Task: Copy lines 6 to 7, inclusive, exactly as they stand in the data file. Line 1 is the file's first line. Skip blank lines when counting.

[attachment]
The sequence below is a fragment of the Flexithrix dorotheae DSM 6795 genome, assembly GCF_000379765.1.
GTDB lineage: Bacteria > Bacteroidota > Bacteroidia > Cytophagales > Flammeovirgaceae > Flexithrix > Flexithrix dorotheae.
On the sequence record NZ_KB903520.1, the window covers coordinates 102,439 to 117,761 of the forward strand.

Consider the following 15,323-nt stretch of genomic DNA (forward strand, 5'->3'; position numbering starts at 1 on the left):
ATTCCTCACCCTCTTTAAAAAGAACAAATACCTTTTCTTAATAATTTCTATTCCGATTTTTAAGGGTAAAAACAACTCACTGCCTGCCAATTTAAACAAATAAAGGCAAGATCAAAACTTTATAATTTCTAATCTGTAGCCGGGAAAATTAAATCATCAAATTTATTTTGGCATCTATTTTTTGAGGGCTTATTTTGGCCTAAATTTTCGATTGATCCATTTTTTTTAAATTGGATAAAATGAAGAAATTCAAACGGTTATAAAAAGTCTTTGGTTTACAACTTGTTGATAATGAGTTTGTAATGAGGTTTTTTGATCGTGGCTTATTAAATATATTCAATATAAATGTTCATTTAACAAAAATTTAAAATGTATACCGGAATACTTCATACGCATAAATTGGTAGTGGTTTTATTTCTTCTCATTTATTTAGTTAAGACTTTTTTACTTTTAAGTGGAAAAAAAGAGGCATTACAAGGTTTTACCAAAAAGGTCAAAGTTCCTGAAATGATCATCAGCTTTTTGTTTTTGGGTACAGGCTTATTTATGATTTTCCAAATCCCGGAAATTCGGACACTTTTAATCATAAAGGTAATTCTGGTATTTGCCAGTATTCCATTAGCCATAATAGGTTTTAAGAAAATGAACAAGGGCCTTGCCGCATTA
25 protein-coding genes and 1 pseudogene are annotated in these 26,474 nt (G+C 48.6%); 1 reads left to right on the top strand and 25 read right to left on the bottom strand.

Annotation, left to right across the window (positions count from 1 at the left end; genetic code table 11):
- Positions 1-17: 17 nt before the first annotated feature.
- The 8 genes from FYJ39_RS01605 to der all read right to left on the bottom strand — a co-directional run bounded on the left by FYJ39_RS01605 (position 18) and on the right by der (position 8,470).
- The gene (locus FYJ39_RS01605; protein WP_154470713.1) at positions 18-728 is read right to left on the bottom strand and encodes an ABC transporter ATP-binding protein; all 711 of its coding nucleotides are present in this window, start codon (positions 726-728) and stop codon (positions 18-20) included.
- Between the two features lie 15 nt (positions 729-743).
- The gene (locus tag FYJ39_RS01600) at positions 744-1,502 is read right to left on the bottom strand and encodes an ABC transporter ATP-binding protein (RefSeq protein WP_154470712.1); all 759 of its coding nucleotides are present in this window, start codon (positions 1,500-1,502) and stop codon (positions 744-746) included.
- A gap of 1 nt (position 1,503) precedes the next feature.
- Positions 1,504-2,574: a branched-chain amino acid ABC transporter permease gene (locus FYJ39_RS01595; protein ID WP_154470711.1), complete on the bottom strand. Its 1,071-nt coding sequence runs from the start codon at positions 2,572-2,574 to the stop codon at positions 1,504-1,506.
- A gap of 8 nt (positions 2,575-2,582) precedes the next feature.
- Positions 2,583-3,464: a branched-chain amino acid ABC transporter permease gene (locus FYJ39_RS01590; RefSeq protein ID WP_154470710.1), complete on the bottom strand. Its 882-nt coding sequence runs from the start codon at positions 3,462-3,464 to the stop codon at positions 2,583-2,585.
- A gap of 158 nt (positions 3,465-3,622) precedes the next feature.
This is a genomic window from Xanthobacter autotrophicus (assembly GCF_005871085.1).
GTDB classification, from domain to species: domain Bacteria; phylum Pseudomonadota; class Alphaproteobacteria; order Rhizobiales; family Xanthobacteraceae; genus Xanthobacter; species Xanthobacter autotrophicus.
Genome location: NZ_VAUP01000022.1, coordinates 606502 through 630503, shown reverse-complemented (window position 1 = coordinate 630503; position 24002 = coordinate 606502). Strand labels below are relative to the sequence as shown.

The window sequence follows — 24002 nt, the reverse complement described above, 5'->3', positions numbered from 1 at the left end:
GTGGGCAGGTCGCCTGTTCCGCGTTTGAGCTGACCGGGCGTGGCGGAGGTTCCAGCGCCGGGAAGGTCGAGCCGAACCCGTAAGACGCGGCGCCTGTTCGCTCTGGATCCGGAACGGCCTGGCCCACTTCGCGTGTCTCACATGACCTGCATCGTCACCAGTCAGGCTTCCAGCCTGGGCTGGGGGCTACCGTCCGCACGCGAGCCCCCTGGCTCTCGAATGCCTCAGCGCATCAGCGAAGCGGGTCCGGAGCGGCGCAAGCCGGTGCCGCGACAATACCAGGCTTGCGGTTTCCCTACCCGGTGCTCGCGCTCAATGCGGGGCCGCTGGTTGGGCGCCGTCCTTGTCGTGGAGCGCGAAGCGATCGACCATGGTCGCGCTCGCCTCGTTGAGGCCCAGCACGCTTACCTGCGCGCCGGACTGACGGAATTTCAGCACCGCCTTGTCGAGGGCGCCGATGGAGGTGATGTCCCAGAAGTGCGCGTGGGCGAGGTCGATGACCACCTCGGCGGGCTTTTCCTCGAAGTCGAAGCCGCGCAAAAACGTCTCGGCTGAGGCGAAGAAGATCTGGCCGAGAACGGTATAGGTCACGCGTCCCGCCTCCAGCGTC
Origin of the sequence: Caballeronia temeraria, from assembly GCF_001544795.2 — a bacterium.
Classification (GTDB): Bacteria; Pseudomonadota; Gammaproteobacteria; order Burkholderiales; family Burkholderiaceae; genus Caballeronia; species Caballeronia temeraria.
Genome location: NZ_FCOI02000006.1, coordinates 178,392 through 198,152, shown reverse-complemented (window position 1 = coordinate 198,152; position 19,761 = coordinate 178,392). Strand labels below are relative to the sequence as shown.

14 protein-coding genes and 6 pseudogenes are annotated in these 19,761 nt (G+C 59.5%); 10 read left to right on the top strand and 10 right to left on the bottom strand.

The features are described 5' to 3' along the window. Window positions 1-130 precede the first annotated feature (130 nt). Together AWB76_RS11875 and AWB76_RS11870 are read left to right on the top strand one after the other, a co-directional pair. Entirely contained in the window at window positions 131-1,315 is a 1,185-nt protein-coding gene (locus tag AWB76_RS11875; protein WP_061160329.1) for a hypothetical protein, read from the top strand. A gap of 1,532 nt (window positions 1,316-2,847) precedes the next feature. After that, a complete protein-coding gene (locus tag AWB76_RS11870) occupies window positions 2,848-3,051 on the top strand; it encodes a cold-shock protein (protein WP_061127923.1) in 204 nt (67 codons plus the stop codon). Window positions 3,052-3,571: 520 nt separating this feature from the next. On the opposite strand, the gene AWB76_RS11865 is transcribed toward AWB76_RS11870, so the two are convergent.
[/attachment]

25 protein-coding genes and 1 pseudogene are annotated in these 26,474 nt (G+C 48.6%); 1 reads left to right on the top strand and 25 read right to left on the bottom strand.

Annotation, left to right across the window (positions count from 1 at the left end; genetic code table 11):